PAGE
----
Wednesday, April 28, 2010

2 strike approach

Hitting with two strikes requires a different approach than hitting with less than two strikes.

With two strikes you must hit the pitcher’s pitch (if it is a strike) and you cannot “sit on a pitch”. This type of hitting is know as “reactive” hitting. You must see the ball and react to it

Two strike hitting is much tougher than hitting with less than two strikes. Major League hitters on average hit less than .200 with two strikes and above .320 on average with less than two strikes.
If you want to hit .300 in the Major Leagues, you need to learn to hit with two strikes. If you can get your two strike average up - you will improve your overall batting average

Two strike hitting tips:
1. Keep your swing short. Some hitters shorten their stride or eliminate it altogether with two strikes. The short stride or no stride approach starts with a wider stance to begin with (you are essentially starting in a “pre-stride” position. The longer you can look at the pitch (to identify it) - the better with two strikes.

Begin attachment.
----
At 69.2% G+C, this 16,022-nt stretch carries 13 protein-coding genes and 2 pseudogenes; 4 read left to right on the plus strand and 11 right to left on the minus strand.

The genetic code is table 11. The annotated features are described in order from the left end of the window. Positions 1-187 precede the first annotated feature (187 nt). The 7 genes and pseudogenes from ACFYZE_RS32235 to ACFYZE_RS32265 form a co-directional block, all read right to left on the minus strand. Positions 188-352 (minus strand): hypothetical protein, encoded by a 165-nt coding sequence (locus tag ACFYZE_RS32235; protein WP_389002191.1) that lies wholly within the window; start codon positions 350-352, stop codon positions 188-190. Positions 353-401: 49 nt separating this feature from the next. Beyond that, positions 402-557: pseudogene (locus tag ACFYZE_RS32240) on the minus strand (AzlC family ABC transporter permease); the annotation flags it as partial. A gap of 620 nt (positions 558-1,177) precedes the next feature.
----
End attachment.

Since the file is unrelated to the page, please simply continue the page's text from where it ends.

2. Use an “inside out swing” with two strikes, going to the opposite field will give you longer time to identify the pitch. This is a great time to let the ball get deep and hit the inside half of the baseball.
3. Concede the long ball and just get the barrel on the ball - as Ted Williams used to say. Don’t try to do too much, just hit a line drive (first choice) or ground ball (second choice) somewhere ( to the opposite field if need be).
4. Crowd the plate a little bit. Make sure you have good plate coverage. Don’t let the pitcher sneak a strike by you out there.
5. Widen your strike zone slightly. Don’t chase real bad pitchers, but don’t get “rung up” on a close pitcher either. The “two strike” strike zone should be slightly expanded in the hitter’s mind to avoid being called out.

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